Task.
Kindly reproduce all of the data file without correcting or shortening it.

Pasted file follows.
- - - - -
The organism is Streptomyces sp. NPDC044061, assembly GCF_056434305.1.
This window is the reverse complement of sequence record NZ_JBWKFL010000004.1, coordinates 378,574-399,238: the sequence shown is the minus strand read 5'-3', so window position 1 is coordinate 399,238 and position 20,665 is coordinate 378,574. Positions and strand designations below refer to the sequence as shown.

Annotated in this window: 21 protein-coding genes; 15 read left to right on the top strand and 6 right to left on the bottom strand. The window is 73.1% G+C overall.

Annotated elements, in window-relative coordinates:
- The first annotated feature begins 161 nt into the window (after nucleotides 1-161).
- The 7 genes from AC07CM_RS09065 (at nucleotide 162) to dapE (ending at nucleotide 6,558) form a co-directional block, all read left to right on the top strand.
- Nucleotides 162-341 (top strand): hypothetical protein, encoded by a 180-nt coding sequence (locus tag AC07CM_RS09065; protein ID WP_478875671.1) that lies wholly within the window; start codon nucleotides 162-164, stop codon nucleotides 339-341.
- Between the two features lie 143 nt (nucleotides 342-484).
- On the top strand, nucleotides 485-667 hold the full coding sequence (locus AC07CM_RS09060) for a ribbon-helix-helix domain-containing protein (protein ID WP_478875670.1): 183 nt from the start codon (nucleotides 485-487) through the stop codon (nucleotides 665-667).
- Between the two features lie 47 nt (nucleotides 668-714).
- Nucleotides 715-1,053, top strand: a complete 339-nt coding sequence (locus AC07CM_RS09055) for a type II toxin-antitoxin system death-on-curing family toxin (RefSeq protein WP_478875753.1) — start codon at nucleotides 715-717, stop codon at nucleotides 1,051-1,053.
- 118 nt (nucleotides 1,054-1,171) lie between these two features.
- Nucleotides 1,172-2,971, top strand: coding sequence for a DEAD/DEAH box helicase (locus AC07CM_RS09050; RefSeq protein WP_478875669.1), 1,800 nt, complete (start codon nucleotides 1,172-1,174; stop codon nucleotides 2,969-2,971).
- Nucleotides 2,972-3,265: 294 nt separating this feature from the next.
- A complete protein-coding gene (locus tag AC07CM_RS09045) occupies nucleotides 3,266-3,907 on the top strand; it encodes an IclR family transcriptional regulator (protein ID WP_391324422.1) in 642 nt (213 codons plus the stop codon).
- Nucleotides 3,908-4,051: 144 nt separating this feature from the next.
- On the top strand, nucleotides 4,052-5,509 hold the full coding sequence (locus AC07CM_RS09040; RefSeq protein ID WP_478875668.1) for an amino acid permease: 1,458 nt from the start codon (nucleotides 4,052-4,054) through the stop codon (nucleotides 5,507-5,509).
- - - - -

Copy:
The organism is Streptomyces sp. NPDC044061, assembly GCF_056434305.1.
This window is the reverse complement of sequence record NZ_JBWKFL010000004.1, coordinates 378,574-399,238: the sequence shown is the minus strand read 5'-3', so window position 1 is coordinate 399,238 and position 20,665 is coordinate 378,574. Positions and strand designations below refer to the sequence as shown.

Annotated in this window: 21 protein-coding genes; 15 read left to right on the top strand and 6 right to left on the bottom strand. The window is 73.1% G+C overall.

Annotated elements, in window-relative coordinates:
- The first annotated feature begins 161 nt into the window (after nucleotides 1-161).
- The 7 genes from AC07CM_RS09065 (at nucleotide 162) to dapE (ending at nucleotide 6,558) form a co-directional block, all read left to right on the top strand.
- Nucleotides 162-341 (top strand): hypothetical protein, encoded by a 180-nt coding sequence (locus tag AC07CM_RS09065; protein ID WP_478875671.1) that lies wholly within the window; start codon nucleotides 162-164, stop codon nucleotides 339-341.
- Between the two features lie 143 nt (nucleotides 342-484).
- On the top strand, nucleotides 485-667 hold the full coding sequence (locus AC07CM_RS09060) for a ribbon-helix-helix domain-containing protein (protein ID WP_478875670.1): 183 nt from the start codon (nucleotides 485-487) through the stop codon (nucleotides 665-667).
- Between the two features lie 47 nt (nucleotides 668-714).
- Nucleotides 715-1,053, top strand: a complete 339-nt coding sequence (locus AC07CM_RS09055) for a type II toxin-antitoxin system death-on-curing family toxin (RefSeq protein WP_478875753.1) — start codon at nucleotides 715-717, stop codon at nucleotides 1,051-1,053.
- 118 nt (nucleotides 1,054-1,171) lie between these two features.
- Nucleotides 1,172-2,971, top strand: coding sequence for a DEAD/DEAH box helicase (locus AC07CM_RS09050; RefSeq protein WP_478875669.1), 1,800 nt, complete (start codon nucleotides 1,172-1,174; stop codon nucleotides 2,969-2,971).
- Nucleotides 2,972-3,265: 294 nt separating this feature from the next.
- A complete protein-coding gene (locus tag AC07CM_RS09045) occupies nucleotides 3,266-3,907 on the top strand; it encodes an IclR family transcriptional regulator (protein ID WP_391324422.1) in 642 nt (213 codons plus the stop codon).
- Nucleotides 3,908-4,051: 144 nt separating this feature from the next.
- On the top strand, nucleotides 4,052-5,509 hold the full coding sequence (locus AC07CM_RS09040; RefSeq protein ID WP_478875668.1) for an amino acid permease: 1,458 nt from the start codon (nucleotides 4,052-4,054) through the stop codon (nucleotides 5,507-5,509).